Taking control over your savings and being able to manage them as you wish is something that no other type of arrangement can give you, but the SMSF. However, there are certain rles that need to be followed. When it comes to investing into your future by setting up an SMSF, making personal super contributions is a great way to take everything up a notch, and that can be done for example, by making after-tax contributions from your own money. However, you should keep in mind that they do not include the super contributions which are made by the sacrificing of salaries.
Simply said, personal super contributions are after-tax (non-concessional) contributions that will take into account your non-concessional contributions cap in case you haven’t claimed a tax deduction for them. You are eligible to claim a tax deduction for the contributions you make to your super only if you are not employed or if you get only a small amount of money from work as an employee.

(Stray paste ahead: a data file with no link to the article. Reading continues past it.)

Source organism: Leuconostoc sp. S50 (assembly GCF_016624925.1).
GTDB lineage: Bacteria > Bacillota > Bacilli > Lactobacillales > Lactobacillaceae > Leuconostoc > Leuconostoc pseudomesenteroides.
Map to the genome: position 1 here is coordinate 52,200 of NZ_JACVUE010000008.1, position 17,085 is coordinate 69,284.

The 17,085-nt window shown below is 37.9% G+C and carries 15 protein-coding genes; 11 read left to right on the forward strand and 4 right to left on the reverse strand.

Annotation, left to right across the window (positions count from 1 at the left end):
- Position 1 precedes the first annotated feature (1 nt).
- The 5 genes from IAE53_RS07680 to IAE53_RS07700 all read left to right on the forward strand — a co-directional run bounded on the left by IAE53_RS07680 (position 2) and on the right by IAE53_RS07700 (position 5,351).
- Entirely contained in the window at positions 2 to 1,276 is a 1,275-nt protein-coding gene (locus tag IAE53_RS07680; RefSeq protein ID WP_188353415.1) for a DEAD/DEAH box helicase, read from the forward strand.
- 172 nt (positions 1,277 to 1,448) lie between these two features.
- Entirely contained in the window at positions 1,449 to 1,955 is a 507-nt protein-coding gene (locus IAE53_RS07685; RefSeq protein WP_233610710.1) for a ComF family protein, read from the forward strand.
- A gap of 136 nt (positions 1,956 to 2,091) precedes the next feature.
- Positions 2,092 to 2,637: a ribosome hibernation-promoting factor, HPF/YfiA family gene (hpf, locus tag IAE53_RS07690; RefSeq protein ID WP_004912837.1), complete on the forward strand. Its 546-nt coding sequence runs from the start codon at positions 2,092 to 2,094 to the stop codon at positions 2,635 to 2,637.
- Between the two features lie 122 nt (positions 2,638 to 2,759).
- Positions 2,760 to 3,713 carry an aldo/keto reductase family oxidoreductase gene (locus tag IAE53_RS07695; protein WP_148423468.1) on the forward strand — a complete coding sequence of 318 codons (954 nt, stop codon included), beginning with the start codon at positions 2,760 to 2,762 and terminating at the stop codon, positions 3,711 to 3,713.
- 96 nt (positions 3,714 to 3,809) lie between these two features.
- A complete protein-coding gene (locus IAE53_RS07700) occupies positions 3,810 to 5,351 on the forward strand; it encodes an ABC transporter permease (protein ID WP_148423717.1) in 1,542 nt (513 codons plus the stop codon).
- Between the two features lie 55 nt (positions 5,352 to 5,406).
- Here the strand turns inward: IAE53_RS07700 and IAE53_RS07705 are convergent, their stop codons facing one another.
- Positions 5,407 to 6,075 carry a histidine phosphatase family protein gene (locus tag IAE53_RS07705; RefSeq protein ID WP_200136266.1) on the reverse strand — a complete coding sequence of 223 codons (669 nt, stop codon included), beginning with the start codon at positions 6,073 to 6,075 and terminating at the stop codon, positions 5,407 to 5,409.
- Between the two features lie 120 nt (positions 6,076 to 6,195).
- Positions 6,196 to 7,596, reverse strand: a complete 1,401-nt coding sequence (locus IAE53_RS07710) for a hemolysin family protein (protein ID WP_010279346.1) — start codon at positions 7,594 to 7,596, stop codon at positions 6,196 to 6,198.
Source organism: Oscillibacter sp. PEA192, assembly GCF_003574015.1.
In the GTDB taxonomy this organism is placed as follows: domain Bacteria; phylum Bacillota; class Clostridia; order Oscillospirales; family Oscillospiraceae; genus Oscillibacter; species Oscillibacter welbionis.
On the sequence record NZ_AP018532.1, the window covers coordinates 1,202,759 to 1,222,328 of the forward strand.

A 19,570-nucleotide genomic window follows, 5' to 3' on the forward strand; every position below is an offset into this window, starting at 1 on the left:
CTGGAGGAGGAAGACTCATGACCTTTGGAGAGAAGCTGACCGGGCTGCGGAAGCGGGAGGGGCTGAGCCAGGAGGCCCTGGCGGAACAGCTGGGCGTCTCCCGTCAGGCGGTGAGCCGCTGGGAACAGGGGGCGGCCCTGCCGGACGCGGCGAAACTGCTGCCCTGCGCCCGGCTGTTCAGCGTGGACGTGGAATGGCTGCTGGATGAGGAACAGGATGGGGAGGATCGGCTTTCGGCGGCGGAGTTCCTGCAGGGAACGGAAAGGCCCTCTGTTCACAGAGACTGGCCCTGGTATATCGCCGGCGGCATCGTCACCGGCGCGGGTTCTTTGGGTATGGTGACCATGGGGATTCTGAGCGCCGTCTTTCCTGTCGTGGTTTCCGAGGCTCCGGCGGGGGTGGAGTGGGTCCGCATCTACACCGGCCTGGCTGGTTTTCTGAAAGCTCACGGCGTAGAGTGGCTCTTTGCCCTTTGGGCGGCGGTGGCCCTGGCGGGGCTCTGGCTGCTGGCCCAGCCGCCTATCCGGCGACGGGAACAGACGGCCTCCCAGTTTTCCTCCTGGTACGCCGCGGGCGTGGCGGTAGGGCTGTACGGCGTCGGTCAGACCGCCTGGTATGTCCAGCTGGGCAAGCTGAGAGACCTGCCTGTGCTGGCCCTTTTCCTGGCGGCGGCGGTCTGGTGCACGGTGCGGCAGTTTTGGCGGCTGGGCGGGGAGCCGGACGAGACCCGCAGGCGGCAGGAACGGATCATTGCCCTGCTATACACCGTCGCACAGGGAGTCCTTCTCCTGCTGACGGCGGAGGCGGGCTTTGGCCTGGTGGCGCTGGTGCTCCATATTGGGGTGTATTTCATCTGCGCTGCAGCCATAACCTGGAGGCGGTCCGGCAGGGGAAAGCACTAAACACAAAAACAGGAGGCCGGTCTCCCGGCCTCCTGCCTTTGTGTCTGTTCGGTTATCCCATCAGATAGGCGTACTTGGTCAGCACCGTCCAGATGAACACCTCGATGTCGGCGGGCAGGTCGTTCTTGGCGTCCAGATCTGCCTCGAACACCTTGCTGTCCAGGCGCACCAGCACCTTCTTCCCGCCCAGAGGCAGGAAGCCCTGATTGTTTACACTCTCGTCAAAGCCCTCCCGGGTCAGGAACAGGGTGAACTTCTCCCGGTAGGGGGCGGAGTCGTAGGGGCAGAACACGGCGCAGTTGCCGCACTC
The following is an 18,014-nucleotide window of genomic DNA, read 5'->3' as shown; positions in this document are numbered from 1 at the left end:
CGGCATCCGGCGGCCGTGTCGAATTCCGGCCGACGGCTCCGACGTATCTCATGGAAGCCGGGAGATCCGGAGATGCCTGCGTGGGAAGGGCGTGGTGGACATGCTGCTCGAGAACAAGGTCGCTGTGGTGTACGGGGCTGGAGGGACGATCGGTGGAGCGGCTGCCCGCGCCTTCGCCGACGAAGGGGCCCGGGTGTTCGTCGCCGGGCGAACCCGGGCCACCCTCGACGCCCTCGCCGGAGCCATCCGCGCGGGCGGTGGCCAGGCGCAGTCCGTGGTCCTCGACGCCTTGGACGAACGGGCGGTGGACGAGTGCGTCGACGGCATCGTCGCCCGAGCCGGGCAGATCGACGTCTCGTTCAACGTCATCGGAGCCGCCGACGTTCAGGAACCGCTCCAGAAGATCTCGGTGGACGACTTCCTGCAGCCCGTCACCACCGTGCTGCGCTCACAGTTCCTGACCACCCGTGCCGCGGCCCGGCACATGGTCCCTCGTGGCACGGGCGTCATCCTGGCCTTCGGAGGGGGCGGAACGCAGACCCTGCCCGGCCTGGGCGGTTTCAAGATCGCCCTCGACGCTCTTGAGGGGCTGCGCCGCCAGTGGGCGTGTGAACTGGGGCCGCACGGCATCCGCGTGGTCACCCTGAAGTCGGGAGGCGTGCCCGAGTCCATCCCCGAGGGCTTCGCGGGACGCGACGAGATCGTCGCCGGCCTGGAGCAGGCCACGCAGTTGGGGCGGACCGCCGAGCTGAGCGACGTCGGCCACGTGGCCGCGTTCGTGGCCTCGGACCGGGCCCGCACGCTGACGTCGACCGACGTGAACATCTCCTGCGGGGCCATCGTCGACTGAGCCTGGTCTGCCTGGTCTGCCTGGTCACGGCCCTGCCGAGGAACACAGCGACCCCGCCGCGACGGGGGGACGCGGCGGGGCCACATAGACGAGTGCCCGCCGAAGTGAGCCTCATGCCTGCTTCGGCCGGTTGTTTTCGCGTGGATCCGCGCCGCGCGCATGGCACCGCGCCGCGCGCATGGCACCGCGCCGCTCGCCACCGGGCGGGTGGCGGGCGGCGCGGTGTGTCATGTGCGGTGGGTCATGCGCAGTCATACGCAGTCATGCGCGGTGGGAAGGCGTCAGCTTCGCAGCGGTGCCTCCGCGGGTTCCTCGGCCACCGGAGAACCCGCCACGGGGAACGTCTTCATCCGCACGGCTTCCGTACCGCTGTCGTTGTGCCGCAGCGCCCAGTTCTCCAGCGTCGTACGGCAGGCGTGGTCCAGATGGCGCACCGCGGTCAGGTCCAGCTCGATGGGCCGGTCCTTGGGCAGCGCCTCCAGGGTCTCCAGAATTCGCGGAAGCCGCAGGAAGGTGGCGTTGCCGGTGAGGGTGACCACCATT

You can claim tax deduction if you get your income from:
- investments (rent and capital gains, dividends, interest)
- a personal business (self-employment for example)
- a foreign source
- government pensions or allowances
- partnership or trust distributions
If you are eligible to claim a tax deduction for personal contributions, you will need to complete and lodge a valid notice of intent to your super fund or RSA (retirement savings account) provider and have it acknowledged in writing by your fund.
A valid notice of intent can be given only if you:
- complete a notice of intent which can be downloaded from ATO
- use a form provided by your fund
- write to your fund and state that you want to claim a tax deduction for your personal super contributions
You can’t claim deductions for:
- a benefit which is transferred from a foreign super fund
- contributions which are paid by your employment from your before-tax income
- a rolled-over super benefit
- a termination payment that is paid by an employer into a super plan under testimonial arrangements applied until 30 June 2012
The great news about adding personal super contributions to your super is that you can make them even if you are unemployed and under 65. If you are 65 years of age or more, you can still make your personal after-tax contributions provided you are not 75 you have been gainfully employed for not less than 40 hours over 30 sequent days during the financial year.